ACS Guidelines on Nutrition and Physical Activity for Cancer Prevention

For most Americans who do not use tobacco, the most important cancer risk factors that can be changed are body weight, diet, and physical activity. The World Cancer Research Fund estimates that about 20% of all cancers diagnosed in the US are related to body fatness, physical inactivity, excess alcohol consumption, and/or poor nutrition, and thus could be prevented.

Although our genes influence our risk of cancer, most of the difference in cancer risk between people is due to factors that are not inherited. Avoiding tobacco products, staying at a healthy weight, staying active throughout life, and eating a healthy diet may greatly reduce a person's lifetime risk of developing or dying from cancer. These same behaviors are also linked with a lower risk of developing heart disease and diabetes.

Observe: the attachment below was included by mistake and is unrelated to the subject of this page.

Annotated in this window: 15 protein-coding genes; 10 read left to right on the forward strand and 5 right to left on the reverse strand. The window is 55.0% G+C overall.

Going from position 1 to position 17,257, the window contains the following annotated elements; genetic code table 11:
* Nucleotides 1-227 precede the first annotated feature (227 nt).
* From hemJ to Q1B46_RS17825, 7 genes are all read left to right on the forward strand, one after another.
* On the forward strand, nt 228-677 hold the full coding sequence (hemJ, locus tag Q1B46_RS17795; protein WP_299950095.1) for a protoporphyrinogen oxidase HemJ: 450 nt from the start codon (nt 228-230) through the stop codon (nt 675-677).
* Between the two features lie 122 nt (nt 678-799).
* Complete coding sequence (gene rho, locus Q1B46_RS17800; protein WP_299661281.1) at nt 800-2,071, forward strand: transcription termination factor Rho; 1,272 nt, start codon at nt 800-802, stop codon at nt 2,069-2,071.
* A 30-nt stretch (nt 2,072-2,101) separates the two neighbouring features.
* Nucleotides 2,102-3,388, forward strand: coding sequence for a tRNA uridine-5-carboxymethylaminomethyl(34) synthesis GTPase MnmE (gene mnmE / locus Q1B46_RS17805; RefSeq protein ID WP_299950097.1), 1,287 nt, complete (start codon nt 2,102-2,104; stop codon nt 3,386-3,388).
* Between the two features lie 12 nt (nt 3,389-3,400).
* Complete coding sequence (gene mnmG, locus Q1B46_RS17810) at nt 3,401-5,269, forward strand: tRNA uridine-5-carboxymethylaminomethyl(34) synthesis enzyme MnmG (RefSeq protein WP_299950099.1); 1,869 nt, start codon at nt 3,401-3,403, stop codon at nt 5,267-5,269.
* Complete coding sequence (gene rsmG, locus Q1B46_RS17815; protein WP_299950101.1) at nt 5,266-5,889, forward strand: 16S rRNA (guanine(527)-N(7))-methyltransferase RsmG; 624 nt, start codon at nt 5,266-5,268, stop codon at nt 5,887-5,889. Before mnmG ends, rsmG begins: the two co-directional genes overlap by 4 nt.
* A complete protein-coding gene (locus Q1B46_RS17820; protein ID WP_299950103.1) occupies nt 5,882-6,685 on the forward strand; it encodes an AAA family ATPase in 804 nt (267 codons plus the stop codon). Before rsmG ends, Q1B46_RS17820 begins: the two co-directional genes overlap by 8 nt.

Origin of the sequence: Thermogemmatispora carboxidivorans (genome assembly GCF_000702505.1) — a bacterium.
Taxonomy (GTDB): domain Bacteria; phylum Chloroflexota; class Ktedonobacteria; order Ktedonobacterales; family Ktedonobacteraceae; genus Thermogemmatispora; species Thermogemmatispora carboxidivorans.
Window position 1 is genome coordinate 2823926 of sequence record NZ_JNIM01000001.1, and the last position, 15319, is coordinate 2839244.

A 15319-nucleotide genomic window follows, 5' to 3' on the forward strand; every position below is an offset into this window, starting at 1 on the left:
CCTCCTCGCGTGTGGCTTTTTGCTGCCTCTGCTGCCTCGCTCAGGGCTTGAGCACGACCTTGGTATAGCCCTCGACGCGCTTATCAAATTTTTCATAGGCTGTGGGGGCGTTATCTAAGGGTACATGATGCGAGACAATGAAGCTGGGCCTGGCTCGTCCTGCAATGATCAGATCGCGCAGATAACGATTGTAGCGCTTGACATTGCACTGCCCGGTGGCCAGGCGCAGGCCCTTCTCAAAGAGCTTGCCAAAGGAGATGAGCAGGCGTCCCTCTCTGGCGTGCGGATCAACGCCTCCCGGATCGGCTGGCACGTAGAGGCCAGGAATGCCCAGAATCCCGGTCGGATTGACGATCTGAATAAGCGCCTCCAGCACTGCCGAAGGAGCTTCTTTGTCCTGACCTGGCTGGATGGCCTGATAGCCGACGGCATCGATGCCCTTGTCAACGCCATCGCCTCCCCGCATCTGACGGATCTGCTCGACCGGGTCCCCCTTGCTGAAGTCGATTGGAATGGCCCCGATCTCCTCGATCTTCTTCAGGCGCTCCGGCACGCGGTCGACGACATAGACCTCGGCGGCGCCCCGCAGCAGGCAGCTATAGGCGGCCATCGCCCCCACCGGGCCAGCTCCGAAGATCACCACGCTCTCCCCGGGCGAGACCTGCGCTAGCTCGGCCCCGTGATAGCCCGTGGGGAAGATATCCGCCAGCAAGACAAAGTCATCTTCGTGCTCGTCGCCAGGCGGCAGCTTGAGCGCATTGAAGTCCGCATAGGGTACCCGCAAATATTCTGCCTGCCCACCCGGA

Although these healthy choices can be made by each of us, they may be helped or slowed by the social, physical, economic, and regulatory environment in which we live. Community efforts are needed to create an environment that makes it easier for us to make healthy choices when it comes to diet and physical activity.